It’s worth saying at the outset that astrology is bullshit.
The MP for Bosworth, Mr Tredinnick, is well known for his whacky beliefs, so much so that he is often referred to as the MP for Holland and Barrett, the high street purveyor of supplements, homeopathic remedies, and flim-flam.
What makes Mr Tredinnick’s comments so worrying is that he sits on the health committee and the science and technology committee in the House of Commons.
What makes this even more worrying is that these posts are elected by other MPs, so this believer in all things pseudo-science was deliberately placed on these committees by his fellow MPs.
It’s hard to imagine anyone less suited to judging the merits of health and science policy than a man who thinks that the stars and planets somehow influence our lives. This is a pre-scientific notion, and has no place in a modern society.
Mr Tredinnick has attempted to head off criticism from the reality-based community by referring to those rationalists and skeptics who disagree with his fanciful notions as “bullies” who had “never studied the subjects”.
On the contrary, most astronomers have studied the universe to a far deeper degree than most astrologers, and have come to the realisation that:
- there are no mechanisms by which the stars and planets can influence our lives
- one only needs conjure up a new mystical mechanism to account for astrology if there is significant evidence that it works
- there is no evidence that astrology works: none
The northern hemisphere summer solstice occurs today, 21 June 2014 at 1051 UT (which is actually 1151 BST in the UK).
But surely the summer solstice is just the longest day. How can it “occur” at a specific instant?
That’s because we astronomers define the summer solstice as the instant when the Sun gets to its furthest north above the celestial equator. Or to put it another way, the instant when the north pole of the Earth is tilted towards the Sun as far as it can.
And this happens at exactly 1051 UT on 21 June 2014.
It’s important to remember though that while we are in the midst of summer, the southern hemisphere are experiencing their winter solstice, and their shortest day.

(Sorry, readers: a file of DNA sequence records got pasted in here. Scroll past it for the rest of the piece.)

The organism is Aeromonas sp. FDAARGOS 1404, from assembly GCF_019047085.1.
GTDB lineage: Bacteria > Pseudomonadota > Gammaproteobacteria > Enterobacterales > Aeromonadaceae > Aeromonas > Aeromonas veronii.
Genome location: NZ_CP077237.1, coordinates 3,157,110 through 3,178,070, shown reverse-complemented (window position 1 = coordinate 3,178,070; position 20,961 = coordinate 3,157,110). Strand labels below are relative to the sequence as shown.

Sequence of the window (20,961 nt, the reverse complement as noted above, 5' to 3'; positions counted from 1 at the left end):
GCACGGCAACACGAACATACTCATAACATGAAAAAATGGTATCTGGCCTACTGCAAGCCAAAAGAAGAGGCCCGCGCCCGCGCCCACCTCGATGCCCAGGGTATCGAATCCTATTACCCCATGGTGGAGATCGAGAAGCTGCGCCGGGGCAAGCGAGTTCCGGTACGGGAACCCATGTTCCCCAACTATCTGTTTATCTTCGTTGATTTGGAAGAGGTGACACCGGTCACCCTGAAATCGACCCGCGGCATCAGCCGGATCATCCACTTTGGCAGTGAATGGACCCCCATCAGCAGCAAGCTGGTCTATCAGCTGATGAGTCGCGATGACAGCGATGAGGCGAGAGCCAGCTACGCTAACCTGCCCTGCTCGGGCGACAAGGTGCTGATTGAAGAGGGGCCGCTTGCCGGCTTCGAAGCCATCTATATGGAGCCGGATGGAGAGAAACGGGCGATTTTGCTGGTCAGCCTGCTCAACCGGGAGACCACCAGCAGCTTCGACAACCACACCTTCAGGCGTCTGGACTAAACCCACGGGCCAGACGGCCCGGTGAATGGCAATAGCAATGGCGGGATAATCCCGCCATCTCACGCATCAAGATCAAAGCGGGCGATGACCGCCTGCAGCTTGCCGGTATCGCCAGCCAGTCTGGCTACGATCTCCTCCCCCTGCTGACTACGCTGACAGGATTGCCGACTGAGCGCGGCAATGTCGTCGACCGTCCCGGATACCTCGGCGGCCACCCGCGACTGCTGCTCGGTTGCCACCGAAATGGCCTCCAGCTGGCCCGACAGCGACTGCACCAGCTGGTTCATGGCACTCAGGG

And how much longer is our “longest day”? In Glasgow, my home town, the Sun will be above the horizon for 17h35m12s today (21 June), a full one second longer than yesterday, and six seconds longer than tomorrow.
A brand new* supernova has flared up in a nearby galaxy, M106, according to astronomers. This supernova is located very near the bright core of the galaxy, as can be seen in the image below, making it a little trickier to see, and also making it harder to get a light curve to tell us more about it.
We do know that it’s a type II supernova, the kind that happens when an old supergiant star suddenly stops fusing elements in its core and collapses under its immense gravity. This collapse is so rapid that the outer shell of the star rebounds off the core in a huge explosion which rips the star apart, scattering its constituent elements into the cosmos, and temporarily brightening it significantly.
This supernova we discovered in April and recently imaged using a 17″ telescope on 21 May 2014. At the moment its brightness is put at around magnitude +15, which makes it pretty hard to spot with anything other than a very large telescope and very dark skies. Anyone in the UK desperate to see it can book a visit to the Scottish Dark Sky Observatory or the Kielder Observatory; both facilities are well worth the effort anyway, and have scopes more than big enough to see the new supernova.